It has been months since I have seen some of my clients who chose not to do virtual counseling at all. I remember the last time I sat with some of these people, I was shivering beneath a blanket in my office chair because it was early March and it was rainy and cold. Since then, winter has turned to spring, and now spring is preparing to turn to summer, and I still have not seen some of my clients.

Last night, I was feeling heartbroken over everything going on in the world. I miss my clients, even the ones I still see virtually because sometimes online therapy just doesn’t cut it. I miss being able to leave the house without wearing a mask. I miss not having to live in fear of a deadly virus. In the middle of ruminating, my phone buzzed. I looked down to see a text from one of my adolescent clients whom I have not seen since early March.

It was a photo of a puppy he had just rescued. Of all the people I’m sure he sent pictures to, this teenager wanted to send a picture to me, his therapist, who he had not seen in months.

It’s not just the photo itself that helped me shift out of my grief and sadness, although, don’t get me wrong, there’s nothing I enjoy more than puppies! It was the realization that, just because you do not see somebody for a while, does not mean the connection disappears.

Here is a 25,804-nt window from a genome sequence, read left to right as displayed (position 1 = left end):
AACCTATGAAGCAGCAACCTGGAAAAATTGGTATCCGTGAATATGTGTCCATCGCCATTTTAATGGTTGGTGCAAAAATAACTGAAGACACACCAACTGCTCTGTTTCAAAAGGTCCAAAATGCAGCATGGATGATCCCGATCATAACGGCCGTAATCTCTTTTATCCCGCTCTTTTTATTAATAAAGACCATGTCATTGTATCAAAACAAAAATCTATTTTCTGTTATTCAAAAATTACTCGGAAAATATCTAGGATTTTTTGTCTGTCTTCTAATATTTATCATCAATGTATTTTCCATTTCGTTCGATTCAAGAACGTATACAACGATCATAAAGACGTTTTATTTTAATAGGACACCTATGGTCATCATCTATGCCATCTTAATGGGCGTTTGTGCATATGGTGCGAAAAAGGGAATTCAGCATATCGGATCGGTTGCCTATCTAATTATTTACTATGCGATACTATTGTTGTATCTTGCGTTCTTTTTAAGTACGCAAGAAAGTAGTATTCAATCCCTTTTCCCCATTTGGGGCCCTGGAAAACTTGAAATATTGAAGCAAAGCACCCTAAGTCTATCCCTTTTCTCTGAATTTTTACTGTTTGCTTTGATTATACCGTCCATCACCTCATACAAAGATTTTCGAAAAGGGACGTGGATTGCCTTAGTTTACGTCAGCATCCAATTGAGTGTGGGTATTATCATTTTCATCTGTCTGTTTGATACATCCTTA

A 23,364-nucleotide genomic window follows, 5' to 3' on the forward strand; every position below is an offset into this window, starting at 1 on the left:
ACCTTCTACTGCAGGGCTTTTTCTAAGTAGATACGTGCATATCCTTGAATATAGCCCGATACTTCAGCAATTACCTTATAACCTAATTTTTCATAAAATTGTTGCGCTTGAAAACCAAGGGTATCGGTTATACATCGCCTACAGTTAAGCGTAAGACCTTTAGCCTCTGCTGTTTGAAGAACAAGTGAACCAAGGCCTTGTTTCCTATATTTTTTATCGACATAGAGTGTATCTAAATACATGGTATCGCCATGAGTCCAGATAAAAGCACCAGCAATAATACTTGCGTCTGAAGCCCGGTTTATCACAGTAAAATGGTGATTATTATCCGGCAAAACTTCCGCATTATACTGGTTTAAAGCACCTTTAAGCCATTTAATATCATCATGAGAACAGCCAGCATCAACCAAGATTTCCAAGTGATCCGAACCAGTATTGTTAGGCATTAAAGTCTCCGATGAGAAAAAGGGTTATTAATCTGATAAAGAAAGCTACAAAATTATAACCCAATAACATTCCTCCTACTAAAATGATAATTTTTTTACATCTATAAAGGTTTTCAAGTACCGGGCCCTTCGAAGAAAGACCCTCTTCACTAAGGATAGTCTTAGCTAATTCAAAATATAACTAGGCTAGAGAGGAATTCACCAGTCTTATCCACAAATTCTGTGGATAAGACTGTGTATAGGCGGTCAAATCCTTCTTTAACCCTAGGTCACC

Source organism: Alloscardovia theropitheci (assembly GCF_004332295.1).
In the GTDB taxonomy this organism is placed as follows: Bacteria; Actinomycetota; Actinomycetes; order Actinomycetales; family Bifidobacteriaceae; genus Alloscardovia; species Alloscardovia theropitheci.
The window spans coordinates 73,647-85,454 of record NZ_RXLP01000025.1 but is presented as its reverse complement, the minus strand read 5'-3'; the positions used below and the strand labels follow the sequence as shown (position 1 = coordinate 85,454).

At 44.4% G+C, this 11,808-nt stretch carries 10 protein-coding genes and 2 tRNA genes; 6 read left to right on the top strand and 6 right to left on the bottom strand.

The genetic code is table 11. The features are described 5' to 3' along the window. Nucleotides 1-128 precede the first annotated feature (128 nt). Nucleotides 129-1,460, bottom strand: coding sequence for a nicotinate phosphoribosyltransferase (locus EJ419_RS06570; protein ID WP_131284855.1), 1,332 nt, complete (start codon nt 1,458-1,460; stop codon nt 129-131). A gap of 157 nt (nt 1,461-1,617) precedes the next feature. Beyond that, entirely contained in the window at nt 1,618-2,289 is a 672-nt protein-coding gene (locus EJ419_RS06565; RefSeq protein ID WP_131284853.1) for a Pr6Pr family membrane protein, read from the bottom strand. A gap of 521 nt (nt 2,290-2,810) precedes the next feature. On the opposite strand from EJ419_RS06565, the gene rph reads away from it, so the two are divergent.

Personally, I have a hard time with this concept. I think most of us with histories of abuse and/or abandonment have a difficult time realizing this. We tend to feel lonely when physically alone. We forget that connections survive even without being in regular contact.

This client and I shared a few exchanges back and forth about the puppy, and I was so happy for him. My mood shifted instantly. I remembered the connection that I have with this person and how much I care for him and how happy I am that he is moving forward with his life. He has come so far thanks to all of the hard work he has done with me in therapy.

In the midst of a quarantine, it is easy for us to feel disconnected from the world. This is why is it so important to tell ourselves time and time again that just because we cannot physically see someone, whether it be a friend, a client, or a family member, does not mean that the relationship does not exist. These people carry us with them as they go about their days, and it is important that we do the same.

I am combatting the feelings of isolation and loneliness by holding onto moments like the one with my client, knowing that my clients bring me with them throughout their lives, and I bring them with me as well. I work hard every day to remind myself of my connections with the people I have helped, the people who have helped me, the family and friends that I cannot see right now, and my own therapist. Being physically isolated does not mean our supports have vanished, and I am grateful for a simple puppy photo to spark this realization in me.

What moments or memories will help you to hold on to your connections right now?